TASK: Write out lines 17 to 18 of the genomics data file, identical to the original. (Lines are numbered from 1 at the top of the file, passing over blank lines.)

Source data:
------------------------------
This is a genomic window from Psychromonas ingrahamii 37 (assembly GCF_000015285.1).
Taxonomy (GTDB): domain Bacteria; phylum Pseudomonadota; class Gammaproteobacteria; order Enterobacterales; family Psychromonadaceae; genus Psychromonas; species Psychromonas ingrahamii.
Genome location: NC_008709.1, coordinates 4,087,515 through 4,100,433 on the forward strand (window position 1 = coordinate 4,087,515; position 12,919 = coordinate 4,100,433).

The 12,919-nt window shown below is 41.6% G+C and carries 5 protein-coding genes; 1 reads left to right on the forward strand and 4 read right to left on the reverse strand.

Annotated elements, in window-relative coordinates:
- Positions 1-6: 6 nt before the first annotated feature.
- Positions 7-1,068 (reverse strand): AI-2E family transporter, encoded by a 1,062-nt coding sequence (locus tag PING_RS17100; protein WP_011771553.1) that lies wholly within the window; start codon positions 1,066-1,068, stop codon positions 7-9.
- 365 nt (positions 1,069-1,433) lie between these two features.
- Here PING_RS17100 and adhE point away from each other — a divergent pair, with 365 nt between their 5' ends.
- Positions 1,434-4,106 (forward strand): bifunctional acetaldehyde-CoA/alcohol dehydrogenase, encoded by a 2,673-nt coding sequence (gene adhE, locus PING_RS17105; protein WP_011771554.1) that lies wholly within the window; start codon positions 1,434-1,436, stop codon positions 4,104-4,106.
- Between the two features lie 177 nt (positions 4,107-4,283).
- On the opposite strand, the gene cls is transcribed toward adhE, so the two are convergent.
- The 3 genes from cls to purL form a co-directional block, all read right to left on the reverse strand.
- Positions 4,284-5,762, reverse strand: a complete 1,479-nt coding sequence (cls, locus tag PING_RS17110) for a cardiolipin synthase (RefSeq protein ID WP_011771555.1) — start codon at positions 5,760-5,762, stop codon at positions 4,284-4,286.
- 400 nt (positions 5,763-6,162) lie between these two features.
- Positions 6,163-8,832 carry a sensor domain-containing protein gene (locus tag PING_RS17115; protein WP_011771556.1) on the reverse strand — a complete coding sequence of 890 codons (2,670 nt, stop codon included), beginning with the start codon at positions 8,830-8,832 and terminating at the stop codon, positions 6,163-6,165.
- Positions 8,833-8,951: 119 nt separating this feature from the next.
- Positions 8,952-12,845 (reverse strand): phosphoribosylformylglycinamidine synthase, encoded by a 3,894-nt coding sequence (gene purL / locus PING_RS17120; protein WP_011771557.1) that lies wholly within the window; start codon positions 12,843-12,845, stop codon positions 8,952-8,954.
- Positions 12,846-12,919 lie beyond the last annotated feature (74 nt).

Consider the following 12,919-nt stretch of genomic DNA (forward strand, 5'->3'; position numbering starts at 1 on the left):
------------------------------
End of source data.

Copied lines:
- Positions 8,833-8,951: 119 nt separating this feature from the next.
- Positions 8,952-12,845 (reverse strand): phosphoribosylformylglycinamidine synthase, encoded by a 3,894-nt coding sequence (gene purL / locus PING_RS17120; protein WP_011771557.1) that lies wholly within the window; start codon positions 12,843-12,845, stop codon positions 8,952-8,954.